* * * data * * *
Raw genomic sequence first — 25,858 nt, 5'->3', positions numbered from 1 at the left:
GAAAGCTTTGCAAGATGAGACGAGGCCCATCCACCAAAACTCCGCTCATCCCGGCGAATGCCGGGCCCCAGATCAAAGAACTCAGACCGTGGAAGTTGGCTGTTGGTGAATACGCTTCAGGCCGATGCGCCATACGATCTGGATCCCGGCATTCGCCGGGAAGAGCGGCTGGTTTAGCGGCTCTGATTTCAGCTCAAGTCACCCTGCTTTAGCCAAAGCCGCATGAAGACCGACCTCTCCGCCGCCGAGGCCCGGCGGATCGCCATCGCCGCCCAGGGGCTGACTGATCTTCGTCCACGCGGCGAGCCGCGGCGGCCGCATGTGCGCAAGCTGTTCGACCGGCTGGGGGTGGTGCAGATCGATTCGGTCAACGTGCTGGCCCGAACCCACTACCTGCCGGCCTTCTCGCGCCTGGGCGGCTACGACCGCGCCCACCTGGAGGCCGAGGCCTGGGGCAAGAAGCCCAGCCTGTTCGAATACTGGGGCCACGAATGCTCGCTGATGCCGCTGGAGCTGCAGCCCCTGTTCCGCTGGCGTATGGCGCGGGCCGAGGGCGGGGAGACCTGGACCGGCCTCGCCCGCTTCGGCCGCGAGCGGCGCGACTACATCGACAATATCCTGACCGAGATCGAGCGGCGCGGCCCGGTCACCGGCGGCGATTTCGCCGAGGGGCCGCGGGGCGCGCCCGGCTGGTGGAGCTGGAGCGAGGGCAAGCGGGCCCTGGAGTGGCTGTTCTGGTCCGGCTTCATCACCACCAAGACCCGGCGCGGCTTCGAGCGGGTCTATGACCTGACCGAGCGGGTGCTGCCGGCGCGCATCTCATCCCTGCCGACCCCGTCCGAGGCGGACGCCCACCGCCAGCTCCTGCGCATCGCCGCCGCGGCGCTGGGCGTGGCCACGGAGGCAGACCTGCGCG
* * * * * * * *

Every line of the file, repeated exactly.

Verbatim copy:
Raw genomic sequence first — 25,858 nt, 5'->3', positions numbered from 1 at the left:
GAAAGCTTTGCAAGATGAGACGAGGCCCATCCACCAAAACTCCGCTCATCCCGGCGAATGCCGGGCCCCAGATCAAAGAACTCAGACCGTGGAAGTTGGCTGTTGGTGAATACGCTTCAGGCCGATGCGCCATACGATCTGGATCCCGGCATTCGCCGGGAAGAGCGGCTGGTTTAGCGGCTCTGATTTCAGCTCAAGTCACCCTGCTTTAGCCAAAGCCGCATGAAGACCGACCTCTCCGCCGCCGAGGCCCGGCGGATCGCCATCGCCGCCCAGGGGCTGACTGATCTTCGTCCACGCGGCGAGCCGCGGCGGCCGCATGTGCGCAAGCTGTTCGACCGGCTGGGGGTGGTGCAGATCGATTCGGTCAACGTGCTGGCCCGAACCCACTACCTGCCGGCCTTCTCGCGCCTGGGCGGCTACGACCGCGCCCACCTGGAGGCCGAGGCCTGGGGCAAGAAGCCCAGCCTGTTCGAATACTGGGGCCACGAATGCTCGCTGATGCCGCTGGAGCTGCAGCCCCTGTTCCGCTGGCGTATGGCGCGGGCCGAGGGCGGGGAGACCTGGACCGGCCTCGCCCGCTTCGGCCGCGAGCGGCGCGACTACATCGACAATATCCTGACCGAGATCGAGCGGCGCGGCCCGGTCACCGGCGGCGATTTCGCCGAGGGGCCGCGGGGCGCGCCCGGCTGGTGGAGCTGGAGCGAGGGCAAGCGGGCCCTGGAGTGGCTGTTCTGGTCCGGCTTCATCACCACCAAGACCCGGCGCGGCTTCGAGCGGGTCTATGACCTGACCGAGCGGGTGCTGCCGGCGCGCATCTCATCCCTGCCGACCCCGTCCGAGGCGGACGCCCACCGCCAGCTCCTGCGCATCGCCGCCGCGGCGCTGGGCGTGGCCACGGAGGCAGACCTGCGCG